APSOH – A DREAM COME TRUE
Cmde Arogyaswami Paulraj AVSM VSM PhD(Retd)/Fox/25/BCC/Silver Medallist
Early in 1969, I was nominated to attend a selection interview for the M Tech course at IIT (Delhi). I joined IIT in July 1969 for the M Tech course, overjoyed at a chance to pursue my interests in a real university. Soon Prof Indiresan became impressed with my work and asked the IIT and NHQ to allow me to transfer to a Ph D programme. I did not have a B Tech degree and therefore normally needed to complete an M Tech before starting on a Ph D. Prof Indiresan succeeded in persuading the IIT Senate to make a concession, but had much more difficulty with NHQ. Initially Vice Admiral Krishnan (the VCNS) gave a flat no, because, as he put it, he did not need scientists in the Navy. But Prof Indiresan persisted and wrote or visited NHQ. VCNS finally relented on the condition that I get back to the Navy in the two years allowed for the M Tech.
I began my Ph D research in December 1969. After an initial start in more applied work, I was successful in developing many interesting results in filtering theory (extracting signals from noise). During early 1971, Prof Kailath from StanfordUniversity visited the IIT. Kailath was already a legend. He encouraged my theoretical research interests. Prof Indiresan with his emphasis on 'practice' and Prof Kailath on 'theory' influenced my professional interests and they remain my principal heroes and mentors. In August 1971, my two years at IIT were completed, and I was posted to Valsura (the Navy'sElectrical School). I still needed a mandatory additional year to submit my thesis.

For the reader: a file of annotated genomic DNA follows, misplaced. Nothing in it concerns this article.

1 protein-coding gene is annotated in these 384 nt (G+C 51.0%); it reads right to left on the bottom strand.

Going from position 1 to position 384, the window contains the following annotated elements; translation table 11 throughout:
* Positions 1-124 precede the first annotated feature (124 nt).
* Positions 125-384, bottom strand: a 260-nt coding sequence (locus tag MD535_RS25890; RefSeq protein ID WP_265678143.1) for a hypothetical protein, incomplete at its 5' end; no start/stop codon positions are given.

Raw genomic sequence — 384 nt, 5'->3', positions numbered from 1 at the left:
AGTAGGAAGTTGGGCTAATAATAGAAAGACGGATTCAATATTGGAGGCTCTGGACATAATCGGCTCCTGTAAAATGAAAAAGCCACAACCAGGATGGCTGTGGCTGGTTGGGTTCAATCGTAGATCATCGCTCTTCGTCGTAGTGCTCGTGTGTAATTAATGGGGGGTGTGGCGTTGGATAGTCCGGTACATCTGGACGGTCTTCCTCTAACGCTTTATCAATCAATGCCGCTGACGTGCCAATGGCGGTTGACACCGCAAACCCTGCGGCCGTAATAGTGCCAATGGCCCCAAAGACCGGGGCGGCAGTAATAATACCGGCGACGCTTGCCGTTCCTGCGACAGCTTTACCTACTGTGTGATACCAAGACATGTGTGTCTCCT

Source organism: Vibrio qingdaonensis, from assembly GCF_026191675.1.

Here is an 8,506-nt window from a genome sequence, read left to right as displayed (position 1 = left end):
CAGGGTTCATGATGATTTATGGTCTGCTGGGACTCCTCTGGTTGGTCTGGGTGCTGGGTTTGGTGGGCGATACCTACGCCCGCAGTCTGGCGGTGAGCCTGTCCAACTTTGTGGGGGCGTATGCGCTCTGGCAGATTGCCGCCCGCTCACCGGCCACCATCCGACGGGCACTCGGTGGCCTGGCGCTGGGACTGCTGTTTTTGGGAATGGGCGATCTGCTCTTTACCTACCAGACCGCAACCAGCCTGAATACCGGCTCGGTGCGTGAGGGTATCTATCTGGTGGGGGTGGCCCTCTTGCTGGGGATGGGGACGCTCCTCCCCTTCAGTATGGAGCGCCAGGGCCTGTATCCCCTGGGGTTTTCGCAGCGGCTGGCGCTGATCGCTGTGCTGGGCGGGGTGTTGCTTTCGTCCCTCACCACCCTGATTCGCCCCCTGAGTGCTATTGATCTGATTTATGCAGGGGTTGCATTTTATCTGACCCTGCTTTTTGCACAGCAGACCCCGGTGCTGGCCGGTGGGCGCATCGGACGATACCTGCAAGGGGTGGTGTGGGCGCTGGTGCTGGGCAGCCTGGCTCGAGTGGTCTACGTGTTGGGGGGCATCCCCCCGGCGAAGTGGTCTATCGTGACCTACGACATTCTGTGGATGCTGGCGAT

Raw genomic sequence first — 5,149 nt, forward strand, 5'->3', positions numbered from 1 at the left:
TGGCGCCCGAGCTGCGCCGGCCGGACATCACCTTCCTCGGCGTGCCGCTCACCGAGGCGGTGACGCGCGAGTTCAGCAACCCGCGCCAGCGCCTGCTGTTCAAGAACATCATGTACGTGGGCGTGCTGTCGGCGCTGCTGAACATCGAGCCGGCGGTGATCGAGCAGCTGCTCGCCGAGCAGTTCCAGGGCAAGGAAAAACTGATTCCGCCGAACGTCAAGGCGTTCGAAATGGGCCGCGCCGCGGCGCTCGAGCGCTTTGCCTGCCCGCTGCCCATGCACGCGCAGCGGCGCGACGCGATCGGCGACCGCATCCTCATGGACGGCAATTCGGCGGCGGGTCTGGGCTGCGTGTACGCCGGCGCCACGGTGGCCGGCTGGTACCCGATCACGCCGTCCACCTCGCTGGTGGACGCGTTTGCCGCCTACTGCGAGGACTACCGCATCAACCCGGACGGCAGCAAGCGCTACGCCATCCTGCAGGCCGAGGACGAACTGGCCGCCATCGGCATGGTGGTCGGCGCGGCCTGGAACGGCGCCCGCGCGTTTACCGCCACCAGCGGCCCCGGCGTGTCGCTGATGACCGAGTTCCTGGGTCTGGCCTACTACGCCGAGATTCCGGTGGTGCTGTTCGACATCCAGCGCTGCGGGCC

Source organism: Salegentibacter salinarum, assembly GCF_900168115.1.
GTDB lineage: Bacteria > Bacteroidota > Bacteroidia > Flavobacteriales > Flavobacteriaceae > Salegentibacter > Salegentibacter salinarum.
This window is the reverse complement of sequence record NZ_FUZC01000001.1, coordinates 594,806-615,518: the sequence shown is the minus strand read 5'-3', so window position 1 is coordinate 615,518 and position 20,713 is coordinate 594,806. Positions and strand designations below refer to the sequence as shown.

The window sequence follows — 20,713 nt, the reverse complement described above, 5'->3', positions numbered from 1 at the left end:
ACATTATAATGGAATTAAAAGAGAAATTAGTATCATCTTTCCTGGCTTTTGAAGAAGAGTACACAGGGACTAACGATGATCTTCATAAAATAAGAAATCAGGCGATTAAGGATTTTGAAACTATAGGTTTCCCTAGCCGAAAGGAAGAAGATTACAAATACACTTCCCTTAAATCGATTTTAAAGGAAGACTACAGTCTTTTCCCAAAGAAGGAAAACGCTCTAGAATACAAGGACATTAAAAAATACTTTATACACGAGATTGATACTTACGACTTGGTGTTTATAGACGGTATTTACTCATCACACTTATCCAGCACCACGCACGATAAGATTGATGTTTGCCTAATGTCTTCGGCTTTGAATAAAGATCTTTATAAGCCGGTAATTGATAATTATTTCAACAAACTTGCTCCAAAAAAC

I did have interesting results, but it required more polishing and Valsura, lacking a research library, would have killed the Ph D. Once again, Prof Indiresan lobbied NHQ for a New Delhi posting and after a great deal of anxiety; I was assigned to the Directorate of Electrical Engineering at NHQ.
One night in early December 1971, during the Indo-Pakistan War, we lost the frigate INS Khukri from submarine action. The next morning, the DEE (Director of Electrical Engineering, Commodore Chatterjee) asked me whether I knew anything about sonars. I don't remember what I told him, but later that afternoon, I accompanied him to Bombay. The next day, I became aware of Lt Jain's association with the BARC experiments. I also examined some of the hardware developed by BARC.DEE then asked me if I would take over Jain's place and pursue the work to improve Sonar 170 B. I accepted and suggested that we do the project at IIT under Prof Indiresan. I was of course happy to get back to IIT to rescue my Ph.D.
The Sonar 170B Modification